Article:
Debt of Honor
Every novel by Tom Clancy has been "a jaw-tightener and a nail-biter of the first order," as the San Diego Union described Without Remorse. But Debt of Honor surpasses them all, with Jack Ryan facing his greatest challenge -- against a peril that may become all too real.
In retrospect, it would seem an odd way to start a war. . .
The end of history. The new world order. Fine phrases, but as Jack Ryan is about to discover, history isn't dead yet - and only the nature of the threat is new.
On the Pacific island of Saipan, a wealthy Japanese businessman regards his new-bought land with satisfaction. In the Indian Ocean off Sri Lanka, a foreign navy begins a series of highly unusual exercises. At the headquarters of America's major stock-clearing corporation, an engineer brings a customized computer program on-line for the first time, and smiles at his own private joke. Three seemingly unrelated incidents, but all jus the first links in a chain of events that will stun the world.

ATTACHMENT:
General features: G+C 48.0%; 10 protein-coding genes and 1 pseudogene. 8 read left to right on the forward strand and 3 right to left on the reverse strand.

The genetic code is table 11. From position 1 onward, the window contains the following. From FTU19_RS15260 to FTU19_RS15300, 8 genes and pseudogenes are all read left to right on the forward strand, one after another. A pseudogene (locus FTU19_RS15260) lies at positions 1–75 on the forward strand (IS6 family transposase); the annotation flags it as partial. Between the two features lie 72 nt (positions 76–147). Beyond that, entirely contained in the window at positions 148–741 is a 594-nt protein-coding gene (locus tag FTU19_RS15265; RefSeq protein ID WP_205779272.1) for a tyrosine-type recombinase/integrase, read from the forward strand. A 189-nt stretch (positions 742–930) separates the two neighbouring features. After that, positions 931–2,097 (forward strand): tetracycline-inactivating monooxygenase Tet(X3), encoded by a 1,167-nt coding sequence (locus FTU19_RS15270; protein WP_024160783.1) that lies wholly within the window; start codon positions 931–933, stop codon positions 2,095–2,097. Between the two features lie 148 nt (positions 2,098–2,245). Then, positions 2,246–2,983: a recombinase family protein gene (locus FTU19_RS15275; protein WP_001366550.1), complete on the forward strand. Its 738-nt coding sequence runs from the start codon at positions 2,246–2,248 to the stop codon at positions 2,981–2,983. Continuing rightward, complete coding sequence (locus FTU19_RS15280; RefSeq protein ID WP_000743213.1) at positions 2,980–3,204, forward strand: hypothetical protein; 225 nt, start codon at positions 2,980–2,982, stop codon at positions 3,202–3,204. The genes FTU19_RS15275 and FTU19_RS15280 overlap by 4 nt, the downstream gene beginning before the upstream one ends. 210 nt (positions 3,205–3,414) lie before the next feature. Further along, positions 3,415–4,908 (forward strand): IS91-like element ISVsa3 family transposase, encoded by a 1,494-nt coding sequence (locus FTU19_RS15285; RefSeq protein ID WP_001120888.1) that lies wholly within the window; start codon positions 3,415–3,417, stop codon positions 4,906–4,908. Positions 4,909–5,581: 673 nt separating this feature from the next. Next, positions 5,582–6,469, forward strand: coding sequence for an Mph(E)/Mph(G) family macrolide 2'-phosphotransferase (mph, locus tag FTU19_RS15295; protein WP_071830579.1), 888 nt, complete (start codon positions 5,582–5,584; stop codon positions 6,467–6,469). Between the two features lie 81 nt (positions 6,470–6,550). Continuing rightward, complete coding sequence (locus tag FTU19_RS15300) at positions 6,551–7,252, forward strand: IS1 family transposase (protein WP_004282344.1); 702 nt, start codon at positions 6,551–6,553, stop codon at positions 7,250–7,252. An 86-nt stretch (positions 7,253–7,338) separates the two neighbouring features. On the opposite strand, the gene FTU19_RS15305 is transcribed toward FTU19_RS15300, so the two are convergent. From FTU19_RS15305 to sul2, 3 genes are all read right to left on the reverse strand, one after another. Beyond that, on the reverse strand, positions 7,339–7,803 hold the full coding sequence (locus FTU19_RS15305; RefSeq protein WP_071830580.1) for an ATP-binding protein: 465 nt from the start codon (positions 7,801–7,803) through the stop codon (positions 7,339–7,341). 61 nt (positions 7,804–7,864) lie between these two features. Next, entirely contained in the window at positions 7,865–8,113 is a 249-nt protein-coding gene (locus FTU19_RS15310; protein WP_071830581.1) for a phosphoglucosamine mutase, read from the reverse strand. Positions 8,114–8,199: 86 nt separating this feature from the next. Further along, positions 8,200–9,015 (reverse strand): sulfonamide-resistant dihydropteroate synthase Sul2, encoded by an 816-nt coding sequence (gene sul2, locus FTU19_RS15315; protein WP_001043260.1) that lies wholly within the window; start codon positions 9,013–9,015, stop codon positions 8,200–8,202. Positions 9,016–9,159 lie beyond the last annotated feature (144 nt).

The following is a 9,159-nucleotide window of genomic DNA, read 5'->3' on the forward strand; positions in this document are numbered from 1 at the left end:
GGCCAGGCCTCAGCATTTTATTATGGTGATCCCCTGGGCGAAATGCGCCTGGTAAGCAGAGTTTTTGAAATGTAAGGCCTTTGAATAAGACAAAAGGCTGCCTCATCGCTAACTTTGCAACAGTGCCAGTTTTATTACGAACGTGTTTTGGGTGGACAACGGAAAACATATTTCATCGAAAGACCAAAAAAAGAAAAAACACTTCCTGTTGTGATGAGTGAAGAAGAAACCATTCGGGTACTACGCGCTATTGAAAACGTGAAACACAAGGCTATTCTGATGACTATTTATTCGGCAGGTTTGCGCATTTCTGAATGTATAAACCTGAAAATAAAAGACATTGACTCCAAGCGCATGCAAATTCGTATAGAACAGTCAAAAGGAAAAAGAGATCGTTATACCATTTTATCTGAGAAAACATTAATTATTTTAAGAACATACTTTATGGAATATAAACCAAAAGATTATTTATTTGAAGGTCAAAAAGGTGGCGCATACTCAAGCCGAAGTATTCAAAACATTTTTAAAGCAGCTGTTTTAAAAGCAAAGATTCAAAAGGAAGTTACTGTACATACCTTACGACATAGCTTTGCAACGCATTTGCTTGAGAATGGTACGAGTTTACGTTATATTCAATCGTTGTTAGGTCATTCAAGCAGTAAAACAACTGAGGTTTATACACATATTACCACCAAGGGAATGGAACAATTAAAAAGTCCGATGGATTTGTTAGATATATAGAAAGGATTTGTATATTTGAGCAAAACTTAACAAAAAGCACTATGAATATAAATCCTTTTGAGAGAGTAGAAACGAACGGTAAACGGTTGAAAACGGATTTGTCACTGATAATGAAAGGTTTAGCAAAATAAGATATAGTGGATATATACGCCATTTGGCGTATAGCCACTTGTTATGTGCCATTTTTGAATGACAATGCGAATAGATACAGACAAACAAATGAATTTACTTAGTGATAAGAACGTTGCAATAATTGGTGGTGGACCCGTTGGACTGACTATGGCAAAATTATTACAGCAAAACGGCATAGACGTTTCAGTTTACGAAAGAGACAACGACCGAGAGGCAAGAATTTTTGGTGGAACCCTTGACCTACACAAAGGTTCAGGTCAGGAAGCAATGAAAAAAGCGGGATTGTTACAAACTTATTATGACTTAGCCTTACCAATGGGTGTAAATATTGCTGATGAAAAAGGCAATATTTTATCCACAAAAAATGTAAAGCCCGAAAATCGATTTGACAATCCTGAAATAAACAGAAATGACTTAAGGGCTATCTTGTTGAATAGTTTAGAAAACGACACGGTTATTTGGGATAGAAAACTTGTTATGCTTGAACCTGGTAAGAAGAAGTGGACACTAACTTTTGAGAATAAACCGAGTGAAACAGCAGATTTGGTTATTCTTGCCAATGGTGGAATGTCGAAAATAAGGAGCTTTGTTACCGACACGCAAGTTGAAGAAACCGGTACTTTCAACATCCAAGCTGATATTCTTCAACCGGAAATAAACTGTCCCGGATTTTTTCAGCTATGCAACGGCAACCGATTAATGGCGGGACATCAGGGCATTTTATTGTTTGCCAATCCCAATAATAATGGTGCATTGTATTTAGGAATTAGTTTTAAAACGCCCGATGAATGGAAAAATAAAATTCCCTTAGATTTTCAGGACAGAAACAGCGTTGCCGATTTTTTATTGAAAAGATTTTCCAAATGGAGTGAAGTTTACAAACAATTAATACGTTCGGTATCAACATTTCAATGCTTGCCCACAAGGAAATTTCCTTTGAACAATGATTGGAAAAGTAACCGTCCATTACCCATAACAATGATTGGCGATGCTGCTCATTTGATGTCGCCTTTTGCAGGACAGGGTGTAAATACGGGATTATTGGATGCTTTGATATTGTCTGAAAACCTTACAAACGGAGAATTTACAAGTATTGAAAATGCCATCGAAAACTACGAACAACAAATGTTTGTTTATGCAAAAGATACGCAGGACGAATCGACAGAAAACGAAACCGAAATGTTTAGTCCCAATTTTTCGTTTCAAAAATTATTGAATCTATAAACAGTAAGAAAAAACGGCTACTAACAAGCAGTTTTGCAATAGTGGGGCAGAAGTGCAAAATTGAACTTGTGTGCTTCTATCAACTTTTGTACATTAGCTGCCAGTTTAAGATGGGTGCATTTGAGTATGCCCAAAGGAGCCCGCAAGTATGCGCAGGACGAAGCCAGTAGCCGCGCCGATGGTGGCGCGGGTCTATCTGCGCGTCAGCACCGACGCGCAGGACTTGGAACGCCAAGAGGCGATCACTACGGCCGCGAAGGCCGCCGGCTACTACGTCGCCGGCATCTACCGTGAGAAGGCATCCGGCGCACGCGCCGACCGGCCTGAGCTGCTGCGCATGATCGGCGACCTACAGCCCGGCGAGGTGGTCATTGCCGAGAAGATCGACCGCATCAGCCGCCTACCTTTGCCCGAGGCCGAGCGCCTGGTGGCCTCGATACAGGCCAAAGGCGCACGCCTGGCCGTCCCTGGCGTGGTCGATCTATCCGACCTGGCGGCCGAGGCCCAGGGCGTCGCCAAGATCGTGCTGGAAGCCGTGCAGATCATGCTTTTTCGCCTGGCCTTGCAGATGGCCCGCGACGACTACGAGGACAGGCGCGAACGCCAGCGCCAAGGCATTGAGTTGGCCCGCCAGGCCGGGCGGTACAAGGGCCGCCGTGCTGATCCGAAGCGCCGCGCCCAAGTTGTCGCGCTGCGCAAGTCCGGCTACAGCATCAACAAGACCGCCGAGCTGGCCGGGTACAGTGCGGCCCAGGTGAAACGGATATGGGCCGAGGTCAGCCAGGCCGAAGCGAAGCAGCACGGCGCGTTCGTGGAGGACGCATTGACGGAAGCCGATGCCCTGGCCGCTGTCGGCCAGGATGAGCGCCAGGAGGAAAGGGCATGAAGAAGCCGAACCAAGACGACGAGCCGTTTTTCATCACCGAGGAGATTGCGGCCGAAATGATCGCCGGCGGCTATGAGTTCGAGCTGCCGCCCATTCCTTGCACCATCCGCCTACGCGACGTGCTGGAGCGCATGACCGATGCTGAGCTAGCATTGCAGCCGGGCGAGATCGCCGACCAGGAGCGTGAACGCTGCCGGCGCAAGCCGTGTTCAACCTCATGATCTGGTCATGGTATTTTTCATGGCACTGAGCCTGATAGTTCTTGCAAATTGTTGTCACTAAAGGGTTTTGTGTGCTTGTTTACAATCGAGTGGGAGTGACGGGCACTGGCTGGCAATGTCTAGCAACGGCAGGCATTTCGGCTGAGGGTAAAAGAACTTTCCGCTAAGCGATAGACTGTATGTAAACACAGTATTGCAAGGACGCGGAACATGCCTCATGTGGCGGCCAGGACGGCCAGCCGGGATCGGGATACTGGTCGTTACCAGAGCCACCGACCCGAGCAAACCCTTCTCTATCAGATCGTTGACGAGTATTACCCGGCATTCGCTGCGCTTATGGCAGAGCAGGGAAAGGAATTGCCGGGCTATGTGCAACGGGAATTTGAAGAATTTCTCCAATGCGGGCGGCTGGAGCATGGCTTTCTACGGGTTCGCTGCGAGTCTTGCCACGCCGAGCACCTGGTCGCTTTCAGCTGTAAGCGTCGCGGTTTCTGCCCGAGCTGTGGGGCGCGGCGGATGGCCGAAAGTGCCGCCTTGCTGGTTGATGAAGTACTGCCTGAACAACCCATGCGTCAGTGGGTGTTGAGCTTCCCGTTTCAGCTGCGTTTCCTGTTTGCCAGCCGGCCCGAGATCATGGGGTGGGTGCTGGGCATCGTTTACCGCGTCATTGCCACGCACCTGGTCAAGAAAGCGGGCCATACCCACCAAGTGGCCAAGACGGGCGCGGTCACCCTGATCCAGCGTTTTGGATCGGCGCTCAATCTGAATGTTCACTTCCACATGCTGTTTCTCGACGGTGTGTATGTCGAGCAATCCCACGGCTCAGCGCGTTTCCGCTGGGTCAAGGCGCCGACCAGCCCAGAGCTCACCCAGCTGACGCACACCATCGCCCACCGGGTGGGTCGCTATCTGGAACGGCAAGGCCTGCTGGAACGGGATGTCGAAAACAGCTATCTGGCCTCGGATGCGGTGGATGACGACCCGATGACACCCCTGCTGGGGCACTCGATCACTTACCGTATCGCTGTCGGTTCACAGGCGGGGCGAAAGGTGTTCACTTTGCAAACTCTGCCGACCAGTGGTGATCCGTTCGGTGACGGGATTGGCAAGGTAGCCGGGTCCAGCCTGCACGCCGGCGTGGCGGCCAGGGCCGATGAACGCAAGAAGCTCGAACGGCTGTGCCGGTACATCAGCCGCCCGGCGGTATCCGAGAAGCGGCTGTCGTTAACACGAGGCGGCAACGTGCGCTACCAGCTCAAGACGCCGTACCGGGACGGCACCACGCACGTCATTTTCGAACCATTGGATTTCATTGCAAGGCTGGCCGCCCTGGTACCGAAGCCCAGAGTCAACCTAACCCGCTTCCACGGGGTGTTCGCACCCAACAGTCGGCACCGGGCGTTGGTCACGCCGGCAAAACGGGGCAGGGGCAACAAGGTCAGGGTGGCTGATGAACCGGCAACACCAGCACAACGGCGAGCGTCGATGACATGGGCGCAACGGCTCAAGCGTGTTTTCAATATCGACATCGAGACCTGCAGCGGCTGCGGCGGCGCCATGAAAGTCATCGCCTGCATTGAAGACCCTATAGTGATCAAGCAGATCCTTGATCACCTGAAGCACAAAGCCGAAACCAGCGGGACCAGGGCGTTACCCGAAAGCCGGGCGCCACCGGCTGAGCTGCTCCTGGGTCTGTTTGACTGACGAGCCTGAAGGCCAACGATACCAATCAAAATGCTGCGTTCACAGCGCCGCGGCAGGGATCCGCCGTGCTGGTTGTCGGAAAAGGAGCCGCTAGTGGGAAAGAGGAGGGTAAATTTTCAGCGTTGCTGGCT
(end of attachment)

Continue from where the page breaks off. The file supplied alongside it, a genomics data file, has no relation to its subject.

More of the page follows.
Called out of retirement to serve as the new President's National Security Advisor, Jack Ryan quickly realizes that the problems of peace hare fully as complex as those of war. Enemies have become friends, friends enemies, and even the form of conflict has changed. What he cannot realize, however, is just how close the next conflict is. And when one of those new enemies readies a strike not only at America's territory, but at the heart of her economy, it is Ryan, with the help of CIA officers John Clark and Domingo Chavez, who must prepare an untested President to meet the challenge, if Ryan can only figure out how. For there is a debt of honor to be paid -- and the price will be terrifyingly high. . .
Debt of Honor is Tom Clancy's most timely and gripping novel yet. Filled with the exceptional realism and intricate plotting that are his hallmarks, it attests itself to the words of the St. Louis Post-Dispatch: "This man can tell a story."